The Khmer Rouge tribunal’s Defense Support Section has asked the Bar Association to clarify an order issued Friday that places conditions upon lawyers who wish to speak with the media and threatens them with penalties such as disbarment if such conditions are not obeyed.
“The Defense Support Section is currently seeking clarification from the Bar Association,” the court’s legal communications officer, Lars Olsen, wrote in an email on Wednesday.
Since its inception, the Extraordinary Chambers in the Courts of Cambodia (ECCC) has heard one case and is in the midst of a second. Over that time, both international and national lawyers have spoken regularly to the media about their cases and the court itself.
But Friday’s Bar Association edict that lawyers must seek approval from the body before communicating with the media raises questions as to how those at the ECCC could be affected, especially when talking about issues such as corruption and political interference in the court’s proceedings.
Michael Karnavas, the international co-defense lawyer for Khmer Rouge Foreign Minister Ieng Sary, said Wednesday that the edict is “chilling” in its scope and sets a dangerous precedent as to how legal professionals and the media can engage with one another from now on.
“The decision to effectively muzzle lawyers from commenting on cases, especially ones which cry out for transparency and where the application of the law and procedure is suspect and contrived in order to achieve extraneous results, is chilling,” he said in an email.
All international lawyers operating at the tribunal are beholden to the Bar Association of the Kingdom of Cambodia (BAKC), of which they are members. But Mr. Karnavas said he saw the order being used as a means of having lawyers’ opinions “sanitized and stifled.”
“It impacts all lawyers, including the international lawyers who are members of BAKC practicing before the ECCC,” he said.
“It is always dangerous for a free and democratic society when its Bar Association, which should be the vanguard in championing freedom of expression, transparency, and the full and faithful application of the rule of law, abdicated its role and retreats from the moral high ground.”
Legal experts in the country have denounced the Bar Association’s edict as a violation of the freedom of speech.
“This decision could, regrettably, prove useful to ECCC judges (and prosecutors) in restricting any future criticisms of decisions or actions,” Mr. Karnavas added.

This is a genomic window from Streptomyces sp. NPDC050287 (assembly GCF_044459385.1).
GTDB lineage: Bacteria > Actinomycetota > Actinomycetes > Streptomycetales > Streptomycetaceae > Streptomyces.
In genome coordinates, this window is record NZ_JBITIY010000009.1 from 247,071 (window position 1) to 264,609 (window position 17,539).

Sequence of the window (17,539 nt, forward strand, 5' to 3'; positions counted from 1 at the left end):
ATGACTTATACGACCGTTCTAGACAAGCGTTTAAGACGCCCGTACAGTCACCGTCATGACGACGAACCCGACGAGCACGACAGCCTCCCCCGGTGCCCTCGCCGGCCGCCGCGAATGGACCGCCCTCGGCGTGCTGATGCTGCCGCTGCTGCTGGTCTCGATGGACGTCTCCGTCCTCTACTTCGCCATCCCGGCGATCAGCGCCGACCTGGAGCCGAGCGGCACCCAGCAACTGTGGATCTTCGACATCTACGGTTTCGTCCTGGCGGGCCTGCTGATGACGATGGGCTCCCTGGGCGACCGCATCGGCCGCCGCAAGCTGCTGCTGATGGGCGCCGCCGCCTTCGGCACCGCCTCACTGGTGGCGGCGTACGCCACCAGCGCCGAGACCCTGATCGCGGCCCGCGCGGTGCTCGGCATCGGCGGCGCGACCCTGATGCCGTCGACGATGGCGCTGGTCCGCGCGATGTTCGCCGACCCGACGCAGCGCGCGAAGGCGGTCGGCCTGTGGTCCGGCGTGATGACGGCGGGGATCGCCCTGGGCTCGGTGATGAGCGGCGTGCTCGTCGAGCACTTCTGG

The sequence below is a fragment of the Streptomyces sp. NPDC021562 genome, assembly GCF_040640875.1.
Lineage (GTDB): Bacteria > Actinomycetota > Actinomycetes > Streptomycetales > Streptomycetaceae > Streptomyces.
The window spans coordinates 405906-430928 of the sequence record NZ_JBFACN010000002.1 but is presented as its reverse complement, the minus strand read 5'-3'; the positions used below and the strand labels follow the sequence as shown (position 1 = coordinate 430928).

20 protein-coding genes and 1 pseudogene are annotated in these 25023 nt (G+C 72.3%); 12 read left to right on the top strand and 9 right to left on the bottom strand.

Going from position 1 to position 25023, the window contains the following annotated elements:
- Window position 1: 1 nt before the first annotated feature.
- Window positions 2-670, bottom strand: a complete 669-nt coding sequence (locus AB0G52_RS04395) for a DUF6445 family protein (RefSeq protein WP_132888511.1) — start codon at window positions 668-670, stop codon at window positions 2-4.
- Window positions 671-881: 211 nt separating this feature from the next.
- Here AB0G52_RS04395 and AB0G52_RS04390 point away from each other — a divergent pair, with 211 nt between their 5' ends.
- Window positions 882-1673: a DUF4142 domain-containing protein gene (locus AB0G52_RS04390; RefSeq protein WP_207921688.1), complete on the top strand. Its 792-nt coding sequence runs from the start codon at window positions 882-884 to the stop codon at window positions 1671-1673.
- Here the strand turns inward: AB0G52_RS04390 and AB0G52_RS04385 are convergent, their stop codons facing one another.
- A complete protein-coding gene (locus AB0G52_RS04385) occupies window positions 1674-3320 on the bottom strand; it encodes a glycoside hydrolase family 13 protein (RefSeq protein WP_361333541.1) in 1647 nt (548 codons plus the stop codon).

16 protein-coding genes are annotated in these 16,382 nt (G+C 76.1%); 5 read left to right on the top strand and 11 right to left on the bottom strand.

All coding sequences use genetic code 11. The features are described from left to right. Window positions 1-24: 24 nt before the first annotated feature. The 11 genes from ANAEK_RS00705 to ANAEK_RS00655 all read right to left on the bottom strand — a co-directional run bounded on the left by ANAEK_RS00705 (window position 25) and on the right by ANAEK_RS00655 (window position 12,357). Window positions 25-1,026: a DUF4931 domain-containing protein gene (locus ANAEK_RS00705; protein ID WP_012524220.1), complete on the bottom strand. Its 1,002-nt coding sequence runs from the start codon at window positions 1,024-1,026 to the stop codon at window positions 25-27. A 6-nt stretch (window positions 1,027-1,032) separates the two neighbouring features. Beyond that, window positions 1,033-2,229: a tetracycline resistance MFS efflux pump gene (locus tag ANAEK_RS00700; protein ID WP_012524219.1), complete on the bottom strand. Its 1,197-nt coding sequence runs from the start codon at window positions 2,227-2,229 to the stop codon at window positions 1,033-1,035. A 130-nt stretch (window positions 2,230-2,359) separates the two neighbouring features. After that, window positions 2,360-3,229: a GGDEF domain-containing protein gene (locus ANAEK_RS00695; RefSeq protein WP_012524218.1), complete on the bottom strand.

The ECCC has been on the receiving end of some serious and inflammatory allegations—among them corruption, kickbacks and political interference—and not just from outsiders.
Despite the fears over the order’s implications for lawyers at the Khmer Rouge tribunal, co-prosecutor Andrew Cayley said that lawyers, judges, prosecutors and civil party representatives have “functional immunity from criminal and civil prosecution for words spoken or written and from all acts carried out by them in the performance of their duties” because of a special agreement in place between the government and U.N.
“Therefore, if any words spoken were deemed to be in contravention of the Cambodian Bar Rules, the agreement should provide protection to the individual from any legal process as long as he or she was acting in the furtherance of their duties,” Mr. Cayley said in an email, adding that international standards “vary significantly” when it comes to how freely lawyers may speak about ongoing cases.
“However, speaking to the press in a manner that assists in the public understanding of the various stages of the legal process is considered a useful and acceptable practice,” he said.
Bun Honn, president of the Bar Association could not be reached for comment on Wednesday.
Former Civil Party lawyer Silke Studzinsky, who resigned from the court last month, said that the Bar Association’s Article 15 in the Code of Ethics—which stipulates that lawyers must not give false information or engage in self-promotion—already “limited the possibility of lawyers to speak.”
“I always said that lawyers have the freedom to express themselves on their cases or clients or court, and of course when it is not violating rules of confidentiality,” she said by telephone from the Netherlands. “Otherwise, it would be a violation of fundamental principles,” she added.
According to Anne Heindel, legal adviser to the Documentation Center of Cambodia, the new order could lead to lawyers speaking out less due to fear of possible reprisals from the Bar Association.
“They’re more likely to be wary and subject to sanctions,” she said, adding that Cambodian lawyers may feel the impact more than their international counterparts at the court.
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